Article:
My book club decided to read Untamed (2020) by Glennon Doyle. It’s been on the New York Times Bestseller List and has over 4.5 stars on Amazon. It is a memoir discussing Doyle’s life and most recent struggles. My book club had mixed responses, trending toward the negative. I came from a slightly different perspective as I was the only one in our book club who had read Doyle’s earlier memoir, Love Warrior. I have mixed feelings about both of these books.
I’d like to start with the positive. As discussed in her book, and according to Wikipedia, Doyle is the founder of a non-profit, Together Rising, that has raised over $25 million for people in need. That’s awesome. I also found Untamed to be interesting and easy to read. She hits on most of the hot-button political issues of today with a liberal bent similar to mine (although I am not religious) and defends her views with reasoned compassion.
She includes a number of well-written and interesting stories about her life. These include when she fell in love with Abby Wambach, the dismantling of her marriage, problems she’s had with her children, and earlier issues she’s had with bulimia and alcoholism (that she also discusses in Love Warrior). At times, I felt that she was remarkably open and honest about herself, like when she cheated to become prom queen in high school. In addition, her take on racism and her own racism was memorable and shifted my perspective a little.
Here is an Amazon blurb on Untamed: “In her most revealing and powerful memoir yet, the activist, speaker, bestselling author, and ‘patron saint of female empowerment’ (People) explores the joy and peace we discover when we stop striving to meet others’ expectations and start trusting the voice deep within us.”
I have to admit, this doesn’t resonate with me. I am all about female empowerment and defying the limits of the patriarchal system. However, I’ve never really felt like I was striving to meet others’ expectations, and I think life is a lot more complicated than a voice inside us that will bring us joy and peace.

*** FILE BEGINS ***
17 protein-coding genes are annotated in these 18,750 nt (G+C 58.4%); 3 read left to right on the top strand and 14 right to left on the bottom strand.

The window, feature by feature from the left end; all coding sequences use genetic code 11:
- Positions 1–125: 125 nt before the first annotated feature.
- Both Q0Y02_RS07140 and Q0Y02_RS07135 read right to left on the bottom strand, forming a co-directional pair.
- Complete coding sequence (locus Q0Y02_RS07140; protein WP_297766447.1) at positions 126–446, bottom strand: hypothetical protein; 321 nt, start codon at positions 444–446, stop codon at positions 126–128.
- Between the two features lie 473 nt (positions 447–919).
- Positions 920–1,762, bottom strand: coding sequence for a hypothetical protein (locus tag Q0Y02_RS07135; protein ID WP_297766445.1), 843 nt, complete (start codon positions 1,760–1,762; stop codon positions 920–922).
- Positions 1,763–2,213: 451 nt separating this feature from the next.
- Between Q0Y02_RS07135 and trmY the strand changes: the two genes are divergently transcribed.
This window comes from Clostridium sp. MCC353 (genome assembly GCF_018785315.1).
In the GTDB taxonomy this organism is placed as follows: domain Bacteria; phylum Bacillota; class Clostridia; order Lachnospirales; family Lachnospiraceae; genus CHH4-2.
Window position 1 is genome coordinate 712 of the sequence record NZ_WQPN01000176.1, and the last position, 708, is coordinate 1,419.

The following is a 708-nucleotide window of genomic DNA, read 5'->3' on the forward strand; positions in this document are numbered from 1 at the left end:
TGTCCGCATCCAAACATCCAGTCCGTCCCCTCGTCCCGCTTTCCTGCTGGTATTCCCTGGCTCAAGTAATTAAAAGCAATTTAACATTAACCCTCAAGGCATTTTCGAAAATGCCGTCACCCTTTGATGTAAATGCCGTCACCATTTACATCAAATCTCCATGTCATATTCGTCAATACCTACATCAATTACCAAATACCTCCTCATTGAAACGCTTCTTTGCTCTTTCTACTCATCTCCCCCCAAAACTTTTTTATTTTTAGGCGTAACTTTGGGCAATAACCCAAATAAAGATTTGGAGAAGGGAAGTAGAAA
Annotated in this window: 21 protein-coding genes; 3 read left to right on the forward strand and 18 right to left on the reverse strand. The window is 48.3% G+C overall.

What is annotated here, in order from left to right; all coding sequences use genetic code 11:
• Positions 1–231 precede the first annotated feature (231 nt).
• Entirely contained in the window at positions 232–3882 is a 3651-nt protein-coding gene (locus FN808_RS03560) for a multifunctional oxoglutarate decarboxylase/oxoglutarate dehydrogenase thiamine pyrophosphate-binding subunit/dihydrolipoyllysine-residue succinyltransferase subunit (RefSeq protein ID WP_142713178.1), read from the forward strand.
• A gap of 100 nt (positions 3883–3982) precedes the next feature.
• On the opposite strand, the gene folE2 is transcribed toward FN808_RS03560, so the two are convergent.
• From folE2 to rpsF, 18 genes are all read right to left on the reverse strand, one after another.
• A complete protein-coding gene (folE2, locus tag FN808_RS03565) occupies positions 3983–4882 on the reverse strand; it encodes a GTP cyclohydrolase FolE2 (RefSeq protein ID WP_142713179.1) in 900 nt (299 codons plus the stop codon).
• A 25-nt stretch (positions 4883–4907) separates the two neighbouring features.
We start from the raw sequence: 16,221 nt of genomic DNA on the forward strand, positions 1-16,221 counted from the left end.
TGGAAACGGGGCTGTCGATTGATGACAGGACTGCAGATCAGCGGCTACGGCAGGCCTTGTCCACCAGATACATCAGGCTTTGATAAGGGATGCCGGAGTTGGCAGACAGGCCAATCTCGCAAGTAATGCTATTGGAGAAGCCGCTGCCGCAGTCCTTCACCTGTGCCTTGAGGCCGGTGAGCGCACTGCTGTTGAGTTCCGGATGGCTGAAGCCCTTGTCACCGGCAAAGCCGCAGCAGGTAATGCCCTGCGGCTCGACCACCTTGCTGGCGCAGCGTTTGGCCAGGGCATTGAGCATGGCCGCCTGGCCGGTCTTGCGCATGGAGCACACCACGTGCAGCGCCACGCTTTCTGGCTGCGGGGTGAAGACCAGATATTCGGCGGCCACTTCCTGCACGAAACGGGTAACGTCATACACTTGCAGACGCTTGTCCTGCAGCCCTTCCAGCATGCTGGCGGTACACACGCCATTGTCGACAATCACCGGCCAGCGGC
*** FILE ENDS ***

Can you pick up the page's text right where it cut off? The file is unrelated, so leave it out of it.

It seems that Doyle was hemmed in by expectations ever since she was a little kid. We grew up at similar times; she’s only three years older than me. So, maybe it was her family, her religious community, or her own personality that made her feel so confined and unhappy. I can only imagine how difficult it would be for a little girl who likes other girls to grow up in a religious community where that is simply unacceptable. How she would try to conform and be the best in everything else to make up for what she knew was wrong with her. I could definitely understand how that little girl could be in denial about who she was until she was grown-up and could understand her needs better. Of course, I have no idea if this is how Doyle ever felt. I’m only hypothesizing. Doyle only discusses falling in love with Abby the first time she sees her. She does not mention ever liking any other women or her sexual orientation. My impression is that this is a topic that makes Doyle uncomfortable discussing in detail. With Untamed being a bestseller in “Christian self-help,” she may be wary of alienating her audience.
My main problem with this book, though, is that it sometimes felt too sweet, like an after school special with notable lessons to be learned. I feel that Doyle chooses an inspiring narrative and then fits her story into that mold. In Love Warrior, she valiantly fought to save her marriage after her husband’s betrayal. In Untamed, it’s freeing herself (and all women) from society’s expectations by teaching them to listen to what they want. It could feel preachy and a little overdone at times. Sometimes it felt like Doyle was being brutally honest, but other times, it felt like she was simply skillfully defending her own choices in life.
You can find all my reviews on my blog.